The news comes in the background of the rising popularity of artificial intelligence (AI) technologies, majorly led by the launch of OpenAI’s ChatGPT last year. The new token will be used within the project’s ecosystem and would require users to first prove their identity through an eye-scanning physical ‘orb’.
This feature seeks to tackle the increasing challenge faced in telling apart humans and robots due to the surge in AI technology. The company’s tokens would be issued to users once they prove they are not robots.
The Worldcoin project was launched in March this year and is aimed at solving income inequality and online identity authentication. This came along with a waitlist for its software development kit (SDK).
The project consists of two parts: a privacy-preserving digital identity (World ID) and, where laws allow, a digital currency (WLD) received simply for being human.
Its co-founders, Alex Blania and Sam Altman, are of the belief that: “If successful, we believe Worldcoin could drastically increase economic opportunity, scale a reliable solution for distinguishing humans from AI online while preserving privacy, enable global democratic processes, and eventually show a potential path to AI-funded UBI.”
As per the World ID team, the project seeks to function as a global digital passport that users are able to store within their phones. It also claims that it will achieve the verification of humans without the need to provide identifying information to various websites like phone numbers.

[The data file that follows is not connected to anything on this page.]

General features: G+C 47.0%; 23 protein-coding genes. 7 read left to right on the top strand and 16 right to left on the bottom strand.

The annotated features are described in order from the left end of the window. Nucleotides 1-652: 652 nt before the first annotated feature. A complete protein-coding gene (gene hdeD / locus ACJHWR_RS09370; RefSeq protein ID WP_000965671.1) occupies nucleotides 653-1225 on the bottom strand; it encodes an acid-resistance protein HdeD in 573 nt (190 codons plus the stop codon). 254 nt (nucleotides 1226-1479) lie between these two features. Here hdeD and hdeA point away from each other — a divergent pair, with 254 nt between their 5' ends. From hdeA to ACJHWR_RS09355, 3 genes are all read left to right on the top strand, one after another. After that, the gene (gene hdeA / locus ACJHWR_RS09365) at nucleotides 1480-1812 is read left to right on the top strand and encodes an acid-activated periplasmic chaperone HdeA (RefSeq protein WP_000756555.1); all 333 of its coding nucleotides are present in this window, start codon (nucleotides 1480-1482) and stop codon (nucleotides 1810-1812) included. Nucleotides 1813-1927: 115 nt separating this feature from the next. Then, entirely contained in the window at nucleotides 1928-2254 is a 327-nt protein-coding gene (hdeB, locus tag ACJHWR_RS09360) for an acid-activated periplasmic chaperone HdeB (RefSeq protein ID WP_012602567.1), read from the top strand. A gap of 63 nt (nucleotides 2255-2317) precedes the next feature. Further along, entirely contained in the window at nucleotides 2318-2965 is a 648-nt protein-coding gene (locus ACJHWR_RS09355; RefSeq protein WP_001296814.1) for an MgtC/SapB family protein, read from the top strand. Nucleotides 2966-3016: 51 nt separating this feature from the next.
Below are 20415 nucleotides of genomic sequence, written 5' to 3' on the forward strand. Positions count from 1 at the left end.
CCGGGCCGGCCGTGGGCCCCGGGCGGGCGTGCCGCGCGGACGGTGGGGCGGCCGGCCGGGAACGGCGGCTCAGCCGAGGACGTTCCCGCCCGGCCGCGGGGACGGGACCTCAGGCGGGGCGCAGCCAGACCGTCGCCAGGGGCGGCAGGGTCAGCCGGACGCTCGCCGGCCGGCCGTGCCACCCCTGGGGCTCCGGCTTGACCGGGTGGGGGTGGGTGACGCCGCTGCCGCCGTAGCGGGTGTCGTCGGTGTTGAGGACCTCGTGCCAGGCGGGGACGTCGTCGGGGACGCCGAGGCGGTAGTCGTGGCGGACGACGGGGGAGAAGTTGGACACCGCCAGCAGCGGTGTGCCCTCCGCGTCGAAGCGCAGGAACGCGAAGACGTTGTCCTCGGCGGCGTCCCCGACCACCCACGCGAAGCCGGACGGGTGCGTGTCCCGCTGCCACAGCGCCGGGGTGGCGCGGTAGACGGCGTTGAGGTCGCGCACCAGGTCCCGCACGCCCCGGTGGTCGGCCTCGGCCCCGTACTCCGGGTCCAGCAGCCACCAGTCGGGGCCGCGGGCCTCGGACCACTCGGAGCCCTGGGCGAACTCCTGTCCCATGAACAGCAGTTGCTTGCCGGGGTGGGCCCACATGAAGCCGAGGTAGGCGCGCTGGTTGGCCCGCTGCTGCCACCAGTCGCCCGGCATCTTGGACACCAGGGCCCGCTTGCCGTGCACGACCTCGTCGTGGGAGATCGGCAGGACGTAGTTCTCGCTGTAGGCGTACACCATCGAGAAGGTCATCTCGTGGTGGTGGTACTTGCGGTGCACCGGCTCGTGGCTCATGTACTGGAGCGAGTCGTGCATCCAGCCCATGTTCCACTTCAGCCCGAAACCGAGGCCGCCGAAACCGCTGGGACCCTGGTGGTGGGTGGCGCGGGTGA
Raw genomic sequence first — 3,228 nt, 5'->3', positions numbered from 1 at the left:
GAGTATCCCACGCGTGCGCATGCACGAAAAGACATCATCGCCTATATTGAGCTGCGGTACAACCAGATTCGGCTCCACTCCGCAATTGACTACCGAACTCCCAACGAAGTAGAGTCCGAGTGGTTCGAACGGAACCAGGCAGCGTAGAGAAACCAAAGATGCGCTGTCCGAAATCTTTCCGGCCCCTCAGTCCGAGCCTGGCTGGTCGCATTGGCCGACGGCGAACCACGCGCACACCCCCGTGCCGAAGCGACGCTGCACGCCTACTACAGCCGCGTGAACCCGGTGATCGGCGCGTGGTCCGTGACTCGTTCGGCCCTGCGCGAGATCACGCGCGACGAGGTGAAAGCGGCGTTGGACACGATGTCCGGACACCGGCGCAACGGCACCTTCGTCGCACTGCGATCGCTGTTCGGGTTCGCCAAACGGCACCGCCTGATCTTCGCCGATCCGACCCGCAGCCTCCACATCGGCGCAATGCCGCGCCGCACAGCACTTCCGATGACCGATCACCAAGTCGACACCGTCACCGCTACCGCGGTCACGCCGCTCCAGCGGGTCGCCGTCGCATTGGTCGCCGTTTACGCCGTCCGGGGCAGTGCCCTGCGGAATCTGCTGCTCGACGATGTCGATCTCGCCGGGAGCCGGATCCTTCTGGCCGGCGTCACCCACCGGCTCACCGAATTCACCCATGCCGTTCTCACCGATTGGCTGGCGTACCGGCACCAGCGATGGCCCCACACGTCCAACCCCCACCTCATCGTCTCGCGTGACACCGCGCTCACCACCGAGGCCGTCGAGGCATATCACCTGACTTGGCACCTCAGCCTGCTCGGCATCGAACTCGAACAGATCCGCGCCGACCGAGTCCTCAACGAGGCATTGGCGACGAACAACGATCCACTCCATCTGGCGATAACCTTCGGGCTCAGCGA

Back in July, when it released its World ID project, it witnessed a record sign-up of over two million. However, the project also faces a good share of backlash. Some prominent members of the crypto space have opposed its idea like former Twitter CEO and Bitcoin supporter Jack Dorsey when he tweeted that “at no time should a corporation or state own any part of the global financial system”.
Meanwhile, on the regulatory front, Worldcoin has come to face issues in the U.S. While its new token will be available in 35 cities across 20 countries, it will not see the light of the day in the U.S. due to the same.
Talking about the regulatory pushback that it receives in the country, Altman told the Financial Times: “When we started thinking about this, we didn’t think it would end up as ‘world minus the US coin’ and here we are. I’d say there’s 95 per cent of the world’s population not in the US. The US does not make or break a project like this.”
The US has been a tough ground for new projects, particularly since the collapse of bellwethers including FTX and Celsius last year. Despite all of this, Worldcoin managed to attract investors who poured roughly $250m into the project.
Prominent participants in this included venture capital groups Andreessen Horowitz and Khosla Ventures, internet entrepreneur Reid Hoffman and, prior to the collapse of his FTX empire, Sam Bankman-Fried.
At the time of writing, the price of WLD is trading at $2.71, up 64% in the past day.